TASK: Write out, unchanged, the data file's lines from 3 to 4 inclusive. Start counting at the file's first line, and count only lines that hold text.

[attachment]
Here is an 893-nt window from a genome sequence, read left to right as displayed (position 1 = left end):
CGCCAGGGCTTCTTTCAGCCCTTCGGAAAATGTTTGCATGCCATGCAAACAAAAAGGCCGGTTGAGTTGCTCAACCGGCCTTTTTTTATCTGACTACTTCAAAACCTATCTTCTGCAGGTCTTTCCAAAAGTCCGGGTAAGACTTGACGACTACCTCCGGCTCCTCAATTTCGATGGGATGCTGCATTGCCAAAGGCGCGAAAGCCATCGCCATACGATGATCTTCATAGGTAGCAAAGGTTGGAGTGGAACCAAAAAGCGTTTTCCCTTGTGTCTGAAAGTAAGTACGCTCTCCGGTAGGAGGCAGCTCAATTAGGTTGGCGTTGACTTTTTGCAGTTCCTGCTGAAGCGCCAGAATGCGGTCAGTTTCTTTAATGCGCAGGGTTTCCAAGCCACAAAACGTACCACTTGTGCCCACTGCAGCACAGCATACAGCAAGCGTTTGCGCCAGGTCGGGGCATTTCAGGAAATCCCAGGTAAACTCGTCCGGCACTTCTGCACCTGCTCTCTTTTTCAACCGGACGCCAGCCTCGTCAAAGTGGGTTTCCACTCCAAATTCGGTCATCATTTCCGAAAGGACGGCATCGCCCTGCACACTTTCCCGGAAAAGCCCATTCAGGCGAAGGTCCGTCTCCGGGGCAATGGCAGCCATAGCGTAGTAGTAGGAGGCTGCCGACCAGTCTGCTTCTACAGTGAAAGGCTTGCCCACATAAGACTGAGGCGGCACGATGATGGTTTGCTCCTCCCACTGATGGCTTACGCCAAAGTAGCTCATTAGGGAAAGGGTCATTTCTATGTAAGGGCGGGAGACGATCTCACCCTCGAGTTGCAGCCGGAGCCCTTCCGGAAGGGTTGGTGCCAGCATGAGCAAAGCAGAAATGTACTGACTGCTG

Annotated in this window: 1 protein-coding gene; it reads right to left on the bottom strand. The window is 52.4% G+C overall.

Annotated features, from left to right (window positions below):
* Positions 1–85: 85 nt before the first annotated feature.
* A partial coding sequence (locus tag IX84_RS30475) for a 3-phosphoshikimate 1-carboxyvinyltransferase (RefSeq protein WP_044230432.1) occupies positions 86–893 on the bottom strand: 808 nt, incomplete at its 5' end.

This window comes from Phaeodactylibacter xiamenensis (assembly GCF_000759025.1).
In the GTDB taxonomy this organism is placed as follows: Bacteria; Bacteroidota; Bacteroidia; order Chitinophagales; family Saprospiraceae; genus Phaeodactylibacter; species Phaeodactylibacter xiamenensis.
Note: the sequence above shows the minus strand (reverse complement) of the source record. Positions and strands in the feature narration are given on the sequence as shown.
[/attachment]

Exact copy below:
Annotated in this window: 1 protein-coding gene; it reads right to left on the bottom strand. The window is 52.4% G+C overall.

Annotated features, from left to right (window positions below):